J M W Turner - 'Rain Steam and Speed - The Great Western Railway'

by KathleenDuffy

Despite gloomy predictions about the railways, Turner's 'Rain Steam and Speed' used an optimistic, painterly language to depict the new mode of travel.

J M W Turner's painting 'Rain, Steam and Speed' is a positive interpretation of Victorian railways in an era when Britain's new mode of transport was often seen as a threat to the Romantic notion of the countryside.

In 1844 'Railway Mania' reached its peak with the opening of the Bristol and Exeter extension of the Great Western Railway. Two hundred miles of West of England line was completed and that same year Turner displayed his 'Rain Steam and Speed: The Great Western Railway' at the Royal Academy.

It was a small, unpretentious picture which attracted little attention despite its original subject matter.

Rain, Steam, Speed - JMW Turner
Rain, Steam, Speed - JMW Turner

Most artists were indifferent to the new railways. Only architectural drawings and engravings in a few railway guide books were the exception.  Trains were not seen as appropriate subjects for art.

In fact, Romantic artists of all genres saw the dark side of the Railway Revolution.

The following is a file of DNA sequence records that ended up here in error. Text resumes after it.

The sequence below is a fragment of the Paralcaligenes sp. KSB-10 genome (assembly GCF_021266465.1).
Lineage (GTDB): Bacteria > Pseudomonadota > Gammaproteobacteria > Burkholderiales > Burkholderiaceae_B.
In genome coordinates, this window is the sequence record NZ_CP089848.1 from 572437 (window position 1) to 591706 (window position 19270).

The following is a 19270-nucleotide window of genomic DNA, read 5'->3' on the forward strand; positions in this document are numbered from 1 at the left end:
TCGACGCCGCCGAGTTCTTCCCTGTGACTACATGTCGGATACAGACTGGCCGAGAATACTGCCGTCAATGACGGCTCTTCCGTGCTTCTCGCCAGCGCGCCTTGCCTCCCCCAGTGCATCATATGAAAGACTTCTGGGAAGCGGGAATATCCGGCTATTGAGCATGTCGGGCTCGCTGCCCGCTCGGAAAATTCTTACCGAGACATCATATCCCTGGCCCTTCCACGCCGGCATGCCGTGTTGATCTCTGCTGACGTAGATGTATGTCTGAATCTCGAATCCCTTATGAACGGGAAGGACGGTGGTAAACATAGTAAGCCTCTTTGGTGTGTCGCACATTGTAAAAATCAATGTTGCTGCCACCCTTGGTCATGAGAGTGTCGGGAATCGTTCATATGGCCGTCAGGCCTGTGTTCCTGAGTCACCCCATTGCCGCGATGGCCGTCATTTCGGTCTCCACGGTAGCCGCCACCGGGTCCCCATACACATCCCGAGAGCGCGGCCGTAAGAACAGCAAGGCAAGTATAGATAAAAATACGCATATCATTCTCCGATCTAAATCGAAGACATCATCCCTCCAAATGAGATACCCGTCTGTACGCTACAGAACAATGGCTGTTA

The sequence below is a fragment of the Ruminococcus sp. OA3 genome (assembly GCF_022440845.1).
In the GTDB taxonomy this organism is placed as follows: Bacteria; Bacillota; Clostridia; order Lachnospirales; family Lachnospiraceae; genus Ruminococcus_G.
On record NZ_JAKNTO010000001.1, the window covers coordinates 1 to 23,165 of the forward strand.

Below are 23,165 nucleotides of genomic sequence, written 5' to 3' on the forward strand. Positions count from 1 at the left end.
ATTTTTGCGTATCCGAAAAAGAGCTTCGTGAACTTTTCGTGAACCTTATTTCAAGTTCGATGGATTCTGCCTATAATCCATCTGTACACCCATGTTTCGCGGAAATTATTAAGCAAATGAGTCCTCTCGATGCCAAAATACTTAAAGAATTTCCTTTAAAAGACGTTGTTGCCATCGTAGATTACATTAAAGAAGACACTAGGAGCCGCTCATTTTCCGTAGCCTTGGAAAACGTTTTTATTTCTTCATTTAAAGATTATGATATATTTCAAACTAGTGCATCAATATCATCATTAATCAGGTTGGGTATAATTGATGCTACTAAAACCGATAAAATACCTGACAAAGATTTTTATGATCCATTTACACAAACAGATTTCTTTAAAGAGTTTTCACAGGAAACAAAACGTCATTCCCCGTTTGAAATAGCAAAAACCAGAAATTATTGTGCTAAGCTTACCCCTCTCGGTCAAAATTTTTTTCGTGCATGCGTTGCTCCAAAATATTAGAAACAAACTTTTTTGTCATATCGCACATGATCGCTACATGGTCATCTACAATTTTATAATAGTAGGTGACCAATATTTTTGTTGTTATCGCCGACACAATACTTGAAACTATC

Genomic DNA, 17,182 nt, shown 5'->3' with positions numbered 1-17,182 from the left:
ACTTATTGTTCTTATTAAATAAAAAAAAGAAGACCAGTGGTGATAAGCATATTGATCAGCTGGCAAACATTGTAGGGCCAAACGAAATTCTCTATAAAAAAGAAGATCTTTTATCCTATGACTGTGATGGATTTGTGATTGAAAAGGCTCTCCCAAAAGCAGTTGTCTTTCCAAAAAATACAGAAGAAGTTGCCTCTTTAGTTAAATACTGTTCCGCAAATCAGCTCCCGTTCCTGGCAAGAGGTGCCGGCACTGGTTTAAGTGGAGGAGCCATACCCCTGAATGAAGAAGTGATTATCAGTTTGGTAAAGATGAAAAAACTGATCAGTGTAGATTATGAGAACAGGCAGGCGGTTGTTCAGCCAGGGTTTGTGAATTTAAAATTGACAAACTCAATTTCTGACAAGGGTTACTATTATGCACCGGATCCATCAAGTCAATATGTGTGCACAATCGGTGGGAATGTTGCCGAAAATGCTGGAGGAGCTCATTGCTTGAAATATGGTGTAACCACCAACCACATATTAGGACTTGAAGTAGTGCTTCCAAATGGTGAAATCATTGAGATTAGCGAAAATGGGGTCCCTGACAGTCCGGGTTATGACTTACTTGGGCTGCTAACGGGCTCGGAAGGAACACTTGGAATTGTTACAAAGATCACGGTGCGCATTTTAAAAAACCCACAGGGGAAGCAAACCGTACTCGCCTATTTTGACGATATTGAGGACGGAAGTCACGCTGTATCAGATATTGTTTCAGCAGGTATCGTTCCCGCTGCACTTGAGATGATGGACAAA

The poet, William Wordsworth, was against the railways once he realised  that the peace of his beloved Lake District would be  threatened by the Kendal and Windermere  Railway. He became the equivalent of our modern day Nimby (not in my back yard!) and published his outrage in various tracts and articles.

John Ruskin, art critic, painter and Turner’s champion, completely ignored Rain, Steam and Speed and stated that travelling by railway was not real  travel but was like being sent to a destination, a bit like a parcel.

William Wordsworth
William Wordsworth
John Ruskin
John Ruskin

Charles Dickens

In Dombey & Son Dickens sees trains as an  image of Death itself and during his own lifetime he experienced a horrific train crash. (Apparently his wife was in one of the carriages with him, whilst his mistress was in another - unknown to the wife!)


Turner’s friend, the painter, John Martin, despite being an engineer and reformer, depicted the sublime, terrifying side of the Industrial Revolution in his huge canvases.

Turner’s Optimistic View of the Railway Age

Many critics saw Turner's painting, Rain, Steam and Speed as another gloomy interpretation of the age of steam.